Sunday Q&A

Sunday Q&A Glossary
This page is an at-home guide for those who are participating in one of our Sunday School classes, called "Sunday Q&A" which meets at 10am on Sunday mornings in the Old Fellowship Hall.
  • adiaphora: a Greek word at root which means "things that do not deal with the heart of the matter." For example, whether or not a minister wears a robe in worship does not strike at the heart of the Gospel. Still, just because something does not deal with the heart of the matter does not mean that it is unimportant. Note also that this word is used in the Book of Concord or Lutheran Confessions (see Book of Concord below).

  • paschal: comes from Hebrew word pascha which is the word for the Passover in the book of Exodus. We sometimes use this word in connection with a candle, the paschal candle (can also be called the Christ candle). This candle often shows up in Easter where the sacrificial death of Jesus is tied to the slaughter of the Passover lamb in the Jewish tradition. 

  • canon: just think of a standard of measurement. In the ancient world, a canon was a unit of measurement marked on a reed. For our purposes, it refers to books of the bible that "measure up" to the Apostles' testimony about the life death and resurrection of Jesus. These books are said to be "canonical." There are non-canonical gospels out there. The early Church simply decided that they didn't "measure up."  

  • gnostic: comes from the Greek word for knowledge and refers to a number of religious groups/cults that were on the ground during the time of early Christianity. Instead of focusing on worshipping Jesus as the means of salvation, salvation was to be had through gaining secret knowledge (hence the name) often involving secret initiation rites. To put it simply, gnostics were looking for something like "religious enlightenment." Do know that gnostic is a catch-all category, and its hard to nail down just exactly what gnostics were. 

  • Book of Concord: this word refers to the collection of documents that grew out of the Lutheran Reformation and gave authoritative shape to it. The Book of Concord may also be referred to as the Lutheran Confessions. These documents are normative for Lutherans, describing how their beliefs and practice square with the Scriptures and the confessions of the ancient Church. There are 8 documents in all: the Large and Small Catechisms, the Augsburg Confession, the Apology to the Augsburg Confession, the Smalcald Articles, the Treatise on the Power and Primacy of the Pope, the Formula of Concord consisting of the Epitome and the Solid Declaration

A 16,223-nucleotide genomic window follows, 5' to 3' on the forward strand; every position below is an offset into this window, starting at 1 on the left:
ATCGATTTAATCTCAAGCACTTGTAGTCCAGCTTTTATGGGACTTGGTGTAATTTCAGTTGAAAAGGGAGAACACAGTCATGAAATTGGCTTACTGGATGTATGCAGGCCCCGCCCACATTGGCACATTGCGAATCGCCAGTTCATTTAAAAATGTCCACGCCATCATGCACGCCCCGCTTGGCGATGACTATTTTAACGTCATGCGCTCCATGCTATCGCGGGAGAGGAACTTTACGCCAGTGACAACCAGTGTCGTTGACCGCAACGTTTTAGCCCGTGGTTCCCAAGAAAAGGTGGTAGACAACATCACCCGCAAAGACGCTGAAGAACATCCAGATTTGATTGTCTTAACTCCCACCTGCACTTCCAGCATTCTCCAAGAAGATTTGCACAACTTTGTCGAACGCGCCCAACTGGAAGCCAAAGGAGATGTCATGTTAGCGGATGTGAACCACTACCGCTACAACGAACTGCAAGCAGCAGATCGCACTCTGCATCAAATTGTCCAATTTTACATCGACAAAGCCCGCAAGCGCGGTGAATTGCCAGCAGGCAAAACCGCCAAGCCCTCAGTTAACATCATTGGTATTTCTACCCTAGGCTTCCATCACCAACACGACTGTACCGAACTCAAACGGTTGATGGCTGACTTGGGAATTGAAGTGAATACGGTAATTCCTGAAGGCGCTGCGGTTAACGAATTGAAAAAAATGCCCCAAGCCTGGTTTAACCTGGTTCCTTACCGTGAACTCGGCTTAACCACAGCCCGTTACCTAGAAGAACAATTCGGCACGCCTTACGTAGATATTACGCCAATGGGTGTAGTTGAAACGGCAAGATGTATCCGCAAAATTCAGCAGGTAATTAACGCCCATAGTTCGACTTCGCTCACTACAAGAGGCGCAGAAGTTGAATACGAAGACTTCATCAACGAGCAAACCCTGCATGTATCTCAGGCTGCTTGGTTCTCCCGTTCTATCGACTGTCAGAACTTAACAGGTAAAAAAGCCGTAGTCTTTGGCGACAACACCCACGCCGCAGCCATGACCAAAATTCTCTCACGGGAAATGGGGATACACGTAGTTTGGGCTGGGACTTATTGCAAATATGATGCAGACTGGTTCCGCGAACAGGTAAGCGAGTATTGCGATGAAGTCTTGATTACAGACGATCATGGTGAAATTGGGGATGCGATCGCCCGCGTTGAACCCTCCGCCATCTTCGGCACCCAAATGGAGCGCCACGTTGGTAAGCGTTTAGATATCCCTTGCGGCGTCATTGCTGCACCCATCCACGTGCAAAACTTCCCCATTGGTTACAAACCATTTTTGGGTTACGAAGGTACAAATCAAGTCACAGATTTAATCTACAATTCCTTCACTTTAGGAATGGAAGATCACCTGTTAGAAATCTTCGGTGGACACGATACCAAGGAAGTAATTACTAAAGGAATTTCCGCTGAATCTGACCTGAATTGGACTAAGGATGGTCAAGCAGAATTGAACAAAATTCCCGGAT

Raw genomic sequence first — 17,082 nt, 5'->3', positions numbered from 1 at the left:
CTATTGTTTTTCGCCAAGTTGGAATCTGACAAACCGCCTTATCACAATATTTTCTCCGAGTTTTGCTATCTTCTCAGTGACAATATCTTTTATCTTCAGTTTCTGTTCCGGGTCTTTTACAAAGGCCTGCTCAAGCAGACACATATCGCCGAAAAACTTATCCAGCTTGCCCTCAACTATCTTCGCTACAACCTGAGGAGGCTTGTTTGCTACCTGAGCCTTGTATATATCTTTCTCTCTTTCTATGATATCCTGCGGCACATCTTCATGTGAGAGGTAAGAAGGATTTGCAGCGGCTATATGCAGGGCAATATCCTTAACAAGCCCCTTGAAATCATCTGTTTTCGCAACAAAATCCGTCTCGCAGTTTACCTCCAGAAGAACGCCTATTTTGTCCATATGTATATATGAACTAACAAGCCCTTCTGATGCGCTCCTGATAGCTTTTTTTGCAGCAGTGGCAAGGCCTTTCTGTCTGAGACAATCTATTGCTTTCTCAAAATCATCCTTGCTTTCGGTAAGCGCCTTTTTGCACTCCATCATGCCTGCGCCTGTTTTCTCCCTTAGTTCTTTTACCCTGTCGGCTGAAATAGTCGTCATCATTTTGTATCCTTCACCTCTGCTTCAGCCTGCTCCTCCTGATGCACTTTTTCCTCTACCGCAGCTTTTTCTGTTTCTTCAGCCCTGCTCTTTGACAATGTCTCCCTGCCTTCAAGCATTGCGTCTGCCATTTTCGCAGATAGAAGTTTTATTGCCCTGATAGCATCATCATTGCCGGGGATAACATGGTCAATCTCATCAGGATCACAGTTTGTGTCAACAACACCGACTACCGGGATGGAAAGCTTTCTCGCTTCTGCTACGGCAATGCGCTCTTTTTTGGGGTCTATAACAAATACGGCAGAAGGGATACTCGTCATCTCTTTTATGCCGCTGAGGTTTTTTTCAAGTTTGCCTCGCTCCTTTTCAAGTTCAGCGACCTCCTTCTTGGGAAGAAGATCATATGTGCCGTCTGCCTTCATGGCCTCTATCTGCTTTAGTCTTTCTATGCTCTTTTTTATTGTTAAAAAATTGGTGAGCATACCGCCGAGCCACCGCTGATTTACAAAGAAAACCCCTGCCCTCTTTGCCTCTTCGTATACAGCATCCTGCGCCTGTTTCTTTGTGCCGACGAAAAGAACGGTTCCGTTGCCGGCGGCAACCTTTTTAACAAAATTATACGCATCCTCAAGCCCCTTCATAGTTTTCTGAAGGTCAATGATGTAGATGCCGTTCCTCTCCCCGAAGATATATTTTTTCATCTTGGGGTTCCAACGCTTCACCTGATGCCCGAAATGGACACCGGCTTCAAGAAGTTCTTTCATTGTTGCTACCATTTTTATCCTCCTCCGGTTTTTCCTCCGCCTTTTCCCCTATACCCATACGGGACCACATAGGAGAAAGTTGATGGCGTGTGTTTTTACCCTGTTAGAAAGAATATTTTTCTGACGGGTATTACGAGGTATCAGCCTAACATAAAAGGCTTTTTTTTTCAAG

• apology: this doesn't mean "I'm sorry," as we typically use the word, but rather "a thought-out defense" of a position. (See 5 above where the Apology to the Augsburg Confession is mentioned. This document was a reasoned defense of the Augsburg Confession in response to the Roman Catholic rebuttal to that confession.) There is a branch of theology called "apologetics," and it simply refers to Christians attempting to give a reasoned defense for the Christian faith.

  • polemical: stems from the Greek word for war, and refers to a genre of argument. If you were to get in a "war of words" with someone, you would be speaking in a polemical tone. Many writing which stem from the Lutheran Reformation are polemical in nature: they are feisty arguments about matters authors considered to be of great importance.

  • liturgy: another Greek word lurks behind this one. Literally, liturgy means something like "public service" and before Christianity referred to a citizen's work for the public good. For example, a capable citizen might donate money for a local park. In Greek, this could be her liturgy, or public service. In Christianity, it refers most specifically to a worship service (notice that service carries over here). Instead of being just any old public work, liturgy refers to Christians' public worship of God. There are plenty of spin offs associated with this word. A "liturgical worship tradition" refers to worship styles that use a pre-determined order of service with scripted responses, movements and gestures. We fall into this category. Liturgical clothing and decorations also come into play here...things like robes, candles, altar hangings etc.   

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